A Piggy Interview WithDominic Holland (The Glory Year)

Performer: Dominic Holland
Photograph by: Nikki Holland
Show: Dominic Holland – The Glory Year
Venue: Voodoo Rooms - Speakeasy
Promoter: Indie
Online: Box Office Facebook Website


Tell me about your Edinburgh show.

It’s called ‘The Glory Year’ – a happy show specifically written to make people feel good about themselves and the world. This is a risk and means that I will not be troubling any awards panels. For my tastes, there are too many shouty comedians hell-bent on making points these days. I go on stage seeking laughs, not chin strokes.


Tell me about your first gig.

1992, The Comedy Café, London. I’d written a monologue about losing my manhood which only ever got performed once! On stage and dying, I recall a woman whispering to her boyfriend (so imagine, how quiet the gig must have been for me to be able to hear her?), ‘…this bloke won’t last very long.’ And even though I was on-stage and being terrible, I knew that I could do this comedy thing and that I would stick around.


Do you have any rituals before going on stage?

I run my links and take myself off to be alone and try to convince myself that ‘I am a bloody funny man…’


Tell me about your best and worst review.

Comedians often say that punters are the only reviews worth having and that professional reviews mean nothing which is probably untrue. But too often, reviewers do have an agenda and this can cloud objectivity.

My greatest ever review was simply this – “I really enjoy your stand-up comedy material.” Not much of a quote for a poster until I explain who said this to me. Ronnie Barker, no less, one of the funniest comedians of all time. He was a fan of my BBC R4 series. I was awe-struck and still am.

All poor reviews hurt but one that irks me still… “…nobody called Dominic can be funny”. A perfect example of that agenda I was mentioning above.


During this Edinburgh run, do you plan to read reviews of your show?

Actually, I don’t read them but as stars start to adorn posters – reviews are difficult to avoid and performers know where their run is heading. It’s in the ether.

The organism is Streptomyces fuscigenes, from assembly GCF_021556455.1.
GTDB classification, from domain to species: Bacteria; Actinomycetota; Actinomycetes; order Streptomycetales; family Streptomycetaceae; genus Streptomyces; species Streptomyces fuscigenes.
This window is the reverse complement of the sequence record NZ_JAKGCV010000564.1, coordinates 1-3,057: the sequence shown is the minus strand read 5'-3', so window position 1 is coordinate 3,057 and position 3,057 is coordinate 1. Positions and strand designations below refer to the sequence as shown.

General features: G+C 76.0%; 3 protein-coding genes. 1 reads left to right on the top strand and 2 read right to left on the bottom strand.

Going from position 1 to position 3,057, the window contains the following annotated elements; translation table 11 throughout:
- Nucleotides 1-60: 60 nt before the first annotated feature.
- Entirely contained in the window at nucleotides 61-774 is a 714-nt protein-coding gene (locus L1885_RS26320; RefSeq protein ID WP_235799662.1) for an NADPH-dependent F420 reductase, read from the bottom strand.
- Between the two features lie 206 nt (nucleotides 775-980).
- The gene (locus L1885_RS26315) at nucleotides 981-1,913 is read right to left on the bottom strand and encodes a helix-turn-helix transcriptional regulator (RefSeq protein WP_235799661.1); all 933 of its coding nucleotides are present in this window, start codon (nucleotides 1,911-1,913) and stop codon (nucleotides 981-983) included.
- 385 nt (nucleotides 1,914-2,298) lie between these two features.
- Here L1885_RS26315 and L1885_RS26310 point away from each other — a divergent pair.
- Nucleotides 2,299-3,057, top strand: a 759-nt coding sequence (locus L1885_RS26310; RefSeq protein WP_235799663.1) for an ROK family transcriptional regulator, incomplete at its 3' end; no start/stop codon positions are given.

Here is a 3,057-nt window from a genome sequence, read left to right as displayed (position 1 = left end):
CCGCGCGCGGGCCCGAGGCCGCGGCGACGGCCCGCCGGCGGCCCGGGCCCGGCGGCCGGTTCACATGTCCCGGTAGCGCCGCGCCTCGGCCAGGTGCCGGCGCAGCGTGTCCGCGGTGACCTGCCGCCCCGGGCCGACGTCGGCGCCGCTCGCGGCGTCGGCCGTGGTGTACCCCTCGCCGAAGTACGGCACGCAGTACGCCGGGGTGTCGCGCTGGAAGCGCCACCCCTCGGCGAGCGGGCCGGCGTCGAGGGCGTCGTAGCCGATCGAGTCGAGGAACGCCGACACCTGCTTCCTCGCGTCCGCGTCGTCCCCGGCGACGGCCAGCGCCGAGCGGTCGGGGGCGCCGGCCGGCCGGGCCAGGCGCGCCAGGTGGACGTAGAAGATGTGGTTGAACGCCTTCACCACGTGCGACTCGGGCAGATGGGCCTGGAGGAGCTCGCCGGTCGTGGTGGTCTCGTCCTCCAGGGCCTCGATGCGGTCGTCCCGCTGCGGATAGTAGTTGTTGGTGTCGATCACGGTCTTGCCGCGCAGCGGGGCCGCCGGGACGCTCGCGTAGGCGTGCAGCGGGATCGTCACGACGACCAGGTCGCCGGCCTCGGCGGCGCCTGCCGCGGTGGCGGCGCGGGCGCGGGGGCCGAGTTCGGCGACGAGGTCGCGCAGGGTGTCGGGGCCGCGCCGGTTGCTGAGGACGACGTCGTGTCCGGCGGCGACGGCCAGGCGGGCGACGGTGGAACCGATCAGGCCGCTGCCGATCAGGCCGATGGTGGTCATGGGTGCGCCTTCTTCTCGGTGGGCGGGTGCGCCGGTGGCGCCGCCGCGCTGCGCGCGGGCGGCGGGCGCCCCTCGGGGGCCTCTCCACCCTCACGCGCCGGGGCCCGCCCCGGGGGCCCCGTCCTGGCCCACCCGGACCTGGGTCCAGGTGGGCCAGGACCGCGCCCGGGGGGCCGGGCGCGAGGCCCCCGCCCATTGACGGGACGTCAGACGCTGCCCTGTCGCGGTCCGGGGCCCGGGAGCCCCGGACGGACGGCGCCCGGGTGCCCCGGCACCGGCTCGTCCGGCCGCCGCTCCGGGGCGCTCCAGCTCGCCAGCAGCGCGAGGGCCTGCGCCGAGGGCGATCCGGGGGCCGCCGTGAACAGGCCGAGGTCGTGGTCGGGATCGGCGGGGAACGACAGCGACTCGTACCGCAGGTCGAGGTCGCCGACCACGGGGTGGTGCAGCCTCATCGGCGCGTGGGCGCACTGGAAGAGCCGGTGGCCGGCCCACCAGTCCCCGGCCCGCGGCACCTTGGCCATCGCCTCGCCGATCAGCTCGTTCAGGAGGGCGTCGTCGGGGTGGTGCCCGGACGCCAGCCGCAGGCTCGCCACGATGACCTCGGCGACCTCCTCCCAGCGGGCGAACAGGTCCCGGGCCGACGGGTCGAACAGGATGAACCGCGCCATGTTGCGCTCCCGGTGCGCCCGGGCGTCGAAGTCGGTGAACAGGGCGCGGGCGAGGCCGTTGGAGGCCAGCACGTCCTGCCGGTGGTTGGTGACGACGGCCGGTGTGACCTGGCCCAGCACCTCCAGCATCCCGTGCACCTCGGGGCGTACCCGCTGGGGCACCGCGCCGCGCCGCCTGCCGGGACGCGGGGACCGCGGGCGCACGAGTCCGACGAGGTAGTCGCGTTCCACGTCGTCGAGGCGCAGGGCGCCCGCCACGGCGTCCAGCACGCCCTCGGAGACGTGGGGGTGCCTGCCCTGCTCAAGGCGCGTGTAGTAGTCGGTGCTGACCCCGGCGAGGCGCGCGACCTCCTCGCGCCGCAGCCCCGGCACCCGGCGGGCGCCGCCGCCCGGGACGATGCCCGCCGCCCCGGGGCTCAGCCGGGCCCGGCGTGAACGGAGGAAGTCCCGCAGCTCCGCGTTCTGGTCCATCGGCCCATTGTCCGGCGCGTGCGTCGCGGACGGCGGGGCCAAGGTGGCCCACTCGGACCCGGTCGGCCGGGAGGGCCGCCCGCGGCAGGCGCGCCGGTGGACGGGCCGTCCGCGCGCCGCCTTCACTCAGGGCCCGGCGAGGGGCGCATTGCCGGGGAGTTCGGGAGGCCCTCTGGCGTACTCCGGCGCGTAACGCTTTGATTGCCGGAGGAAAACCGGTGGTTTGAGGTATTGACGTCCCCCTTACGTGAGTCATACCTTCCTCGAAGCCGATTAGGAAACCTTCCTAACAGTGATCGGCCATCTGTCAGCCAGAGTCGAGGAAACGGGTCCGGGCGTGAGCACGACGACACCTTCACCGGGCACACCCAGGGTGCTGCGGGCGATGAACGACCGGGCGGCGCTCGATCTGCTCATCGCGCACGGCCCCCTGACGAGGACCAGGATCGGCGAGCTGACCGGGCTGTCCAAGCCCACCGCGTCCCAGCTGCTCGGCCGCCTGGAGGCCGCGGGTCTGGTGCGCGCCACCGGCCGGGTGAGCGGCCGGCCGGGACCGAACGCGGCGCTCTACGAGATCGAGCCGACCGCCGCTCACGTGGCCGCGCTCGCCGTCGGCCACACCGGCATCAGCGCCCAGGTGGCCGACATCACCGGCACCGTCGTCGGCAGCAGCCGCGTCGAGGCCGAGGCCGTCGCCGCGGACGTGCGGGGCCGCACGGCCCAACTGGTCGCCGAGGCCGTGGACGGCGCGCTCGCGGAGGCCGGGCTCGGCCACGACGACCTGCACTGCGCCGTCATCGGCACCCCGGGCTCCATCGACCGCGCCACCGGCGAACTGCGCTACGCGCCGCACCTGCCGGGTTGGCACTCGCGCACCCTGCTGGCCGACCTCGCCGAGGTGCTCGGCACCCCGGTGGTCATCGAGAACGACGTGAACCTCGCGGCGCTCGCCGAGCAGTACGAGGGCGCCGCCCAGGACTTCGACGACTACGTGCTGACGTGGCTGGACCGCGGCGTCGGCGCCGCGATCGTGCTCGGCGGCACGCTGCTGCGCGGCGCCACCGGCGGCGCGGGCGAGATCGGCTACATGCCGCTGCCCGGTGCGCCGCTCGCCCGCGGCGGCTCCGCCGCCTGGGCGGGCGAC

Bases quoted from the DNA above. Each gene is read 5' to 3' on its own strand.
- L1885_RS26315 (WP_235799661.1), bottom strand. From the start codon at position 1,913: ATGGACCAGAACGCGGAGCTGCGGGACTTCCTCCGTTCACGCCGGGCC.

How do you feel about reviewers generally?

A necessary part of any artistic output albeit I don’t think reviews are always objective. Every year, there are shows with few laughs and 5 star notices – it’s just a thing but largely, audiences are not fooled and they will find the comics who can make them laugh.


In April 2018, YouTube comedian, Markus Meechan (aka Count Dankula) was fined £800 for training his girlfriend’s pug dog to do a Nazi salute with its paw, in response to the phrase ‘Gas the Jews’. Do you believe Meechan committed a criminal offence, and why?

I am sure that the £800 fine was dwarfed by the value of PR that it garnered for him. In the main, I have little time for the victim culture and political correctness. That said, I have read a great deal on the holocaust and I am very sensitive to anyone making capital from it.


Are there any subjects that are not suitable for comedy?

Not really, although if I was pushed for a subject, I would plump for left wing sanctimony and idealism and particularly so, when spouted by highly privileged and privately educated ‘comedians’.


Have you ever gone too far?

I went to Falmouth once for a gig in a massive tent with only 20 people. I can remember it being a very long way and definitely too far for what I got back.


Looking back over your time as a comedian, tell me about the best gig of your career.

The first time I did an hour at the Edinburgh Festival. It was 1993, playing the Attic in front of 17 people. William Cook from The Guardian was there and was very kind. “…one of Edinburgh’s greatest pleasures is chancing upon an undiscovered star.” The run completely sold out but it’s now 2018 and I am still working on becoming a star!

Dominic Holland was talking to Wrigley Worm.

Published Friday, June 22nd, 2018

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